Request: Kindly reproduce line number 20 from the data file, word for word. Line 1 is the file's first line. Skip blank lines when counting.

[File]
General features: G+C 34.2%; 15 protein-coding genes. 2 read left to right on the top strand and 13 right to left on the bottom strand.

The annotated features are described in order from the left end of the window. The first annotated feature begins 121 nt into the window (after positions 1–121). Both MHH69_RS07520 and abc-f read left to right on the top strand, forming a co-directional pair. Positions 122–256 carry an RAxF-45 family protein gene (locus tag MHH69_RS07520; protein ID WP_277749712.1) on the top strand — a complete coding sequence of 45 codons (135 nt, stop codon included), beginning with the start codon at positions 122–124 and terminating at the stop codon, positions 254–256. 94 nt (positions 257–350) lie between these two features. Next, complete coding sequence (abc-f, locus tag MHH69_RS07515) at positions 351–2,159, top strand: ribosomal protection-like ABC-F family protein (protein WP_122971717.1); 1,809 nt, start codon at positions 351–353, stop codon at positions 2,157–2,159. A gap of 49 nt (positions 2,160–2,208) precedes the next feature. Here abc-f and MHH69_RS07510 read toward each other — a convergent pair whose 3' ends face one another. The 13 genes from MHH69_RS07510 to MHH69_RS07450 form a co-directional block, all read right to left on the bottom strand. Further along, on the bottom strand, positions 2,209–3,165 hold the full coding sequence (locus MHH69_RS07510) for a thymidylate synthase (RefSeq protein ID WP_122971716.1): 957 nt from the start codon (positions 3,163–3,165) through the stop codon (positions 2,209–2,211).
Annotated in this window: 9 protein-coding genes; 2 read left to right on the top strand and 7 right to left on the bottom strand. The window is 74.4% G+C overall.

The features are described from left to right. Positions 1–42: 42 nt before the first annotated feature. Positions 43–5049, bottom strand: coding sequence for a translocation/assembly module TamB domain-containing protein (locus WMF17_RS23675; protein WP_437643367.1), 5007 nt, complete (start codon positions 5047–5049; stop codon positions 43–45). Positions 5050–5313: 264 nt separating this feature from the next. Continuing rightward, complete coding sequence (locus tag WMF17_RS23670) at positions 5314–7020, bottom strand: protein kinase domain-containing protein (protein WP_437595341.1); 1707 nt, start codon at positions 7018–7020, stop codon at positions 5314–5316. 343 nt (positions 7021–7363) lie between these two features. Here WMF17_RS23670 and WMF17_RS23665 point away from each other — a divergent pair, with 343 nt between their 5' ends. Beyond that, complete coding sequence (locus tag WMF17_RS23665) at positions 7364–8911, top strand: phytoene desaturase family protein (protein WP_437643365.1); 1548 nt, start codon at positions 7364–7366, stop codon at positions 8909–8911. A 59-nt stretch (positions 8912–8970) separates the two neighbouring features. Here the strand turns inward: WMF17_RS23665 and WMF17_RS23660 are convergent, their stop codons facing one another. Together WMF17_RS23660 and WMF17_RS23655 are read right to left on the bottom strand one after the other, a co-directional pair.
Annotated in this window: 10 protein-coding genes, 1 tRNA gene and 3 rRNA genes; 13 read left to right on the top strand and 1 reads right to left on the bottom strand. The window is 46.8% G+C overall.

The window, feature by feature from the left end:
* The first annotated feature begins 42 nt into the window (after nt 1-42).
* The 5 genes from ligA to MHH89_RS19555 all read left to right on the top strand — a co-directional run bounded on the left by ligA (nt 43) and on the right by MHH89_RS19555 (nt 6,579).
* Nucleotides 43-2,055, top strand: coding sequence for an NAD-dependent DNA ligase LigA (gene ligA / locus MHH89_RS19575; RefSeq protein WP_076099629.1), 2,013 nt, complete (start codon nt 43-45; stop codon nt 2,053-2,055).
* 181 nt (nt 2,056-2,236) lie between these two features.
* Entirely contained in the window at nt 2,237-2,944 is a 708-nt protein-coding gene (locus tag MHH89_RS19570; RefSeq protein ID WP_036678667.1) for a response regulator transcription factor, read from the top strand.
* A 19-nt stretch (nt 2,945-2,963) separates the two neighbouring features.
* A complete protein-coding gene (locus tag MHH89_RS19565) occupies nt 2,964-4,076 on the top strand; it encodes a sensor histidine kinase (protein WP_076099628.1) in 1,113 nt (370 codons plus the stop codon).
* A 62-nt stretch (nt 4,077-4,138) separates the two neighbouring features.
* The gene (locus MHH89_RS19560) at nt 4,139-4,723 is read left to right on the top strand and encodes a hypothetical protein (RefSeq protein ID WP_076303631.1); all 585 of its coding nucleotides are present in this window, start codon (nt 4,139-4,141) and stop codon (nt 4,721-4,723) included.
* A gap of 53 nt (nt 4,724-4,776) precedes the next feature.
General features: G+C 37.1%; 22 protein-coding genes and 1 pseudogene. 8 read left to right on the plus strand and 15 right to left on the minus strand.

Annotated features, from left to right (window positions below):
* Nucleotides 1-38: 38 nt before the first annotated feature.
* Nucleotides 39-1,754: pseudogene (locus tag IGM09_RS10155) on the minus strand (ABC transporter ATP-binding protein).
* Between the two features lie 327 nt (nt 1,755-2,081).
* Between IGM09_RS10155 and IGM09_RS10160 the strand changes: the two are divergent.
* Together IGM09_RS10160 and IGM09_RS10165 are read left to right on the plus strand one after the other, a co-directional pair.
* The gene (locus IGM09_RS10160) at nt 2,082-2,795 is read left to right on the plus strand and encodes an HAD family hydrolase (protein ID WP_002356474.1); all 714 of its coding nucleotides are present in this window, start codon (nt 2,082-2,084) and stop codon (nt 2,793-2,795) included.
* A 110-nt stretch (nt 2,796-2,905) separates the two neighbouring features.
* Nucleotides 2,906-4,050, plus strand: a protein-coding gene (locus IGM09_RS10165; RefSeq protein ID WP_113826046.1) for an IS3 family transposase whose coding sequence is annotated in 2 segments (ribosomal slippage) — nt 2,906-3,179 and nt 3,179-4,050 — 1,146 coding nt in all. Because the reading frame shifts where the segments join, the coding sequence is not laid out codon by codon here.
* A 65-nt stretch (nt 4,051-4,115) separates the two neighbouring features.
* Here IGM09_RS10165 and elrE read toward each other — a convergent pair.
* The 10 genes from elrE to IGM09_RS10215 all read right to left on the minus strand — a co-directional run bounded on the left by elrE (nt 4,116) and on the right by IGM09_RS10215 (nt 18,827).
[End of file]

* Nucleotides 39-1,754: pseudogene (locus tag IGM09_RS10155) on the minus strand (ABC transporter ATP-binding protein).